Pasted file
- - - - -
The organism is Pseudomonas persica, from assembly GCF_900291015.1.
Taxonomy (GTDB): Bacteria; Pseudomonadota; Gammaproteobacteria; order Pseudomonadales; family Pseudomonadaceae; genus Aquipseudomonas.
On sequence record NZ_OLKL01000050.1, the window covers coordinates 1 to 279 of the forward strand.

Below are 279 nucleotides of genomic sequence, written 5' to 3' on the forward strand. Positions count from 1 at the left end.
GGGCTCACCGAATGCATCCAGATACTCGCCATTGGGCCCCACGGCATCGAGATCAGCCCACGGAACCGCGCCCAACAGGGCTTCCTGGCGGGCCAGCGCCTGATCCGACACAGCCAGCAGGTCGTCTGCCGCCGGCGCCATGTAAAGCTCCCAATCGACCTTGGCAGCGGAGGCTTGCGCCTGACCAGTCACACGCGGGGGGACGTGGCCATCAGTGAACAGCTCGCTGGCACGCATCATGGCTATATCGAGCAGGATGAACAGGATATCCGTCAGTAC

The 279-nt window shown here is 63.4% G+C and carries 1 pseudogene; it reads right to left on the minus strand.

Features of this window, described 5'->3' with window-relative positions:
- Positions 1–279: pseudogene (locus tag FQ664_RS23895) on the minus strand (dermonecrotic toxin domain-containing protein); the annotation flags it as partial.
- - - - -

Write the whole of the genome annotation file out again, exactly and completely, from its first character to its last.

The organism is Pseudomonas persica, from assembly GCF_900291015.1.
Taxonomy (GTDB): Bacteria; Pseudomonadota; Gammaproteobacteria; order Pseudomonadales; family Pseudomonadaceae; genus Aquipseudomonas.
On sequence record NZ_OLKL01000050.1, the window covers coordinates 1 to 279 of the forward strand.

Below are 279 nucleotides of genomic sequence, written 5' to 3' on the forward strand. Positions count from 1 at the left end.
GGGCTCACCGAATGCATCCAGATACTCGCCATTGGGCCCCACGGCATCGAGATCAGCCCACGGAACCGCGCCCAACAGGGCTTCCTGGCGGGCCAGCGCCTGATCCGACACAGCCAGCAGGTCGTCTGCCGCCGGCGCCATGTAAAGCTCCCAATCGACCTTGGCAGCGGAGGCTTGCGCCTGACCAGTCACACGCGGGGGGACGTGGCCATCAGTGAACAGCTCGCTGGCACGCATCATGGCTATATCGAGCAGGATGAACAGGATATCCGTCAGTAC

The 279-nt window shown here is 63.4% G+C and carries 1 pseudogene; it reads right to left on the minus strand.

Features of this window, described 5'->3' with window-relative positions:
- Positions 1–279: pseudogene (locus tag FQ664_RS23895) on the minus strand (dermonecrotic toxin domain-containing protein); the annotation flags it as partial.